Trump is on his way to winning South Carolina and who knows what else after that. Cruz is giving it a go against him, repeating his Iowa playbook by ridiculing Trump’s background and his short, pandering record of conservatism, but an 18-point average lead in the polls is too much to overcome. Instead, Cruz needs to worry about another battle…
2. Cruz vs. Rubio for second place. This battle is closer. Whereas Trump holds an 18-point average lead over Cruz, Cruz’s lead over Rubio is just 2. If Cruz slips from his position, he risks becoming an afterthought for many southern voters before Super Tuesday, which is dominated by southern states that could overwhelmingly vote for Trump over him if they don’t see him as viable. Cruz needs to appear like Trump’s top rival heading into March. Rubio, meanwhile, is looking to regain the mojo he so dramatically lost in New Hampshire. A third or fourth place might not do that. He’ll have finished third or worse in the first three states while Trump and Cruz each have at least a win and top threes. Both recognize the importance of these South Carolina results and have strengthened their attacks on each other. Still, while Rubio would love a second place finish, he’s also worried about…
3. Rubio vs. Bush for third place. There couldn’t be a more titanic third place match-up. The stakes are high not only because South Carolina sets up the rest of the South on Super Tuesday, but because these two candidates want so desperately to be the last establishment man standing in order to consolidate its support and money. There’s a strong chance South Carolina’s results set up every domino the rest of the way for these two. If Rubio bounces back strong in SC and finished significantly ahead of Bush, the sitting Florida Senator can probably knock out the former Florida Governor on Super Tuesday itself, and then inherit his considerable financial backing. But if Bush finishes ahead of Rubio, it would all but cement Rubio’s collapse from inevitable establishment candidate after Iowa to a campaign in a free fall. Bush, meanwhile, would have taken over Rubio’s “candidate on the rise” strategy. It might not be the 3-2-1 evolution that Rubio had planned, but 6-4-3 is still heading in the right direction.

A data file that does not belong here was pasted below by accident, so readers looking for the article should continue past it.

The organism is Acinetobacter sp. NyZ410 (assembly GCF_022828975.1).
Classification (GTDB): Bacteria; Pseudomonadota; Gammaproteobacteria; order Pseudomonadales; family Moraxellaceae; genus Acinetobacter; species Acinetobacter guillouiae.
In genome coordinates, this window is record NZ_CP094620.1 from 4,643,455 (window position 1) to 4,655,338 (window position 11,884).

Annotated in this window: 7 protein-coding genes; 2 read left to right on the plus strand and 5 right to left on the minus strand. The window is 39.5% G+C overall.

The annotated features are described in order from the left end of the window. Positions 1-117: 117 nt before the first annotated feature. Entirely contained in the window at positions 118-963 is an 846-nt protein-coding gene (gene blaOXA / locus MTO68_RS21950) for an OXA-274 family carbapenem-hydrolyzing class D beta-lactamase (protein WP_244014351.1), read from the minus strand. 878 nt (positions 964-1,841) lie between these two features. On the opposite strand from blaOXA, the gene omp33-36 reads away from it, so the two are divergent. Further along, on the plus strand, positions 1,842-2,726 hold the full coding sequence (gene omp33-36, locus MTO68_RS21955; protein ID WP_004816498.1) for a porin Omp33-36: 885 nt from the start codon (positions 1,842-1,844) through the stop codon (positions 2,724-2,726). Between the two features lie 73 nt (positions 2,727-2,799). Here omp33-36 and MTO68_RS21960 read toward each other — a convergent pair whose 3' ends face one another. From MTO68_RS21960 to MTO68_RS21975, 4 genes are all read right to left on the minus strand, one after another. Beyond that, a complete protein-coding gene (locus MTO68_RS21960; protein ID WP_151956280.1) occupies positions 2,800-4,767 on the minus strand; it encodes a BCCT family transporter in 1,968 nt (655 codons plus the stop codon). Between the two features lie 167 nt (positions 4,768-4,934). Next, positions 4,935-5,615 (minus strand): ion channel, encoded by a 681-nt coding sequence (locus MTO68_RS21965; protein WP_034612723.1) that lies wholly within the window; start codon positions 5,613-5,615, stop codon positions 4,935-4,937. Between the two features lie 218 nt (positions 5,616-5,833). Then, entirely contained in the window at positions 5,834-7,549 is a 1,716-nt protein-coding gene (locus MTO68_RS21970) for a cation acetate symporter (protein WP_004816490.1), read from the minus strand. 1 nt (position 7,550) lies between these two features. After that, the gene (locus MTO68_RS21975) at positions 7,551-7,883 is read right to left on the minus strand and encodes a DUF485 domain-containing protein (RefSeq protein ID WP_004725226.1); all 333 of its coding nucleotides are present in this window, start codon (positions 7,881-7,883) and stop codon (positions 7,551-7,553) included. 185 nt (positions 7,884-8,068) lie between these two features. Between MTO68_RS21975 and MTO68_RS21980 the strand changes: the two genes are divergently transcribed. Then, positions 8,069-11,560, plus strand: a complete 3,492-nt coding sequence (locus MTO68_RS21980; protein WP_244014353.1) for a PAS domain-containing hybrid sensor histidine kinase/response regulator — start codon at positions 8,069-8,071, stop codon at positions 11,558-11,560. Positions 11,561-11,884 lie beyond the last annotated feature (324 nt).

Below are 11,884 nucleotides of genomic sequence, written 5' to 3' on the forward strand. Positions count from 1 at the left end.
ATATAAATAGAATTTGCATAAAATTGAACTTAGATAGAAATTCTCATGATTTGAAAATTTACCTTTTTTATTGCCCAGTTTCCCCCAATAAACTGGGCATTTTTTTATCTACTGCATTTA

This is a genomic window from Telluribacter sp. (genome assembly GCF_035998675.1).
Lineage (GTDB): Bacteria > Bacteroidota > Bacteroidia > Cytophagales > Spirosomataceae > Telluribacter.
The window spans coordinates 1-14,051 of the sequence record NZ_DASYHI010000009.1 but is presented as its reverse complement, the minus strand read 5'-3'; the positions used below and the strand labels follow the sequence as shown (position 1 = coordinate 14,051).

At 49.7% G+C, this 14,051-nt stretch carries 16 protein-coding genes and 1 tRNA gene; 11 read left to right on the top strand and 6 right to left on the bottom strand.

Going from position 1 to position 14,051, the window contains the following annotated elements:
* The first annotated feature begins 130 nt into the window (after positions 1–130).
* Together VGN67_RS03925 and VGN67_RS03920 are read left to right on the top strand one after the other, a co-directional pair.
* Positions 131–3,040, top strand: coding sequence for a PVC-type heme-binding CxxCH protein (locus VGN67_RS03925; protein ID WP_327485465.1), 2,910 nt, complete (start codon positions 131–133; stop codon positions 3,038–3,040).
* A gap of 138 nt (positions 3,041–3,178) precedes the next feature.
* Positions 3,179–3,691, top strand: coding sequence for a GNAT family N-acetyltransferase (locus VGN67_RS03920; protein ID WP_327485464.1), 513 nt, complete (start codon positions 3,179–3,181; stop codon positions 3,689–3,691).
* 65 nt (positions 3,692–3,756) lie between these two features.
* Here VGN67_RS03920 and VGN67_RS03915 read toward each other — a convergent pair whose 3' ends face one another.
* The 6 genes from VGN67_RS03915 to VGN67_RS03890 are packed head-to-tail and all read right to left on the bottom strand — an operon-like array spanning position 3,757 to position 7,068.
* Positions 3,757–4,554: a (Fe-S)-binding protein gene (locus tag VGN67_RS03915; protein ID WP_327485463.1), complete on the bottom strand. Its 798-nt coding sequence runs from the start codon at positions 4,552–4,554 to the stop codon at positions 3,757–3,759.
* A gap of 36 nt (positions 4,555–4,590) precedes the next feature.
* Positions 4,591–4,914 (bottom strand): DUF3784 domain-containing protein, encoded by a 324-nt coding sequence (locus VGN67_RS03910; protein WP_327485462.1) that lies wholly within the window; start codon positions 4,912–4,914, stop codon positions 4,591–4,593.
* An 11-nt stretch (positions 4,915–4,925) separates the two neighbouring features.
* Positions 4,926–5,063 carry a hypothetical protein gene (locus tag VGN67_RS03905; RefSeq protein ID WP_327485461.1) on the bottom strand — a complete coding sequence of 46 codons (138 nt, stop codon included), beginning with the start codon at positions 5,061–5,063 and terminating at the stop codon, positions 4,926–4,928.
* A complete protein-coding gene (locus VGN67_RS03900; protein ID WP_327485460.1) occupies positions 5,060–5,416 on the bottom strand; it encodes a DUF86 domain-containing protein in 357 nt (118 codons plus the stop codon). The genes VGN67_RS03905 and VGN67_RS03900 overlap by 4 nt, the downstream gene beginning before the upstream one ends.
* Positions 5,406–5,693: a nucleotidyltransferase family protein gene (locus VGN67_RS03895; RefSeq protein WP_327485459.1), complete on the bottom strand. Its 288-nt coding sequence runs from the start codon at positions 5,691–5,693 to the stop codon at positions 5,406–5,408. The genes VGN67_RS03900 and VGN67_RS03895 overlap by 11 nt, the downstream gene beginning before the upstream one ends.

With March 15’s Florida Primary looming, each candidate would love to eliminate the other in order to consolidate Floridians and beat Trump in their weighty home state. Seeing these stakes, Jeb has called in President Bush, who is popular across the South and with the military, of which there is a high presence in South Carolina. Of course, Bush ending Rubio’s campaign might be too hopeful. In the meantime, he needs to also be concerned with…
4. Bush vs. Kasich for fourth place. Even after Kasich’s New Hampshire pop to second place, I did not expect him to do any better than fifth place in South Carolina. His campaign was just too moderate to catch on in southern conservative states, I thought. Wrong I was! Kasich has shown admirably in Palmetto State polling since the New Hampshire Primary:
Nearly a 10-point average?? Wow. And that 15 had him in third over Rubio and Bush. There’s a chance I might have to restructure these battles by Saturday, as we could be looking at a three-way race for third place, with Bush potentially falling to fifth (much to the delight of Kasich and Rubio).
Kasich’s strategy has been to avoid the infighting that has marked Trump and Bush, Trump and Cruz, Cruz and Rubio, and Rubio and Bush. Instead, he’s hoping his more positive message can win him strong enough support to survive to the Ohio Primary. His longterm strategy, as suggested by the bracket, is first to outlast Bush to be the last remaining governor, and then to outlast Rubio to be the last remaining establishment candidate. Bush, of course, hasn’t taken kindly to Kasich moving in on his governor turf.
What a melee! The exciting primary season continues.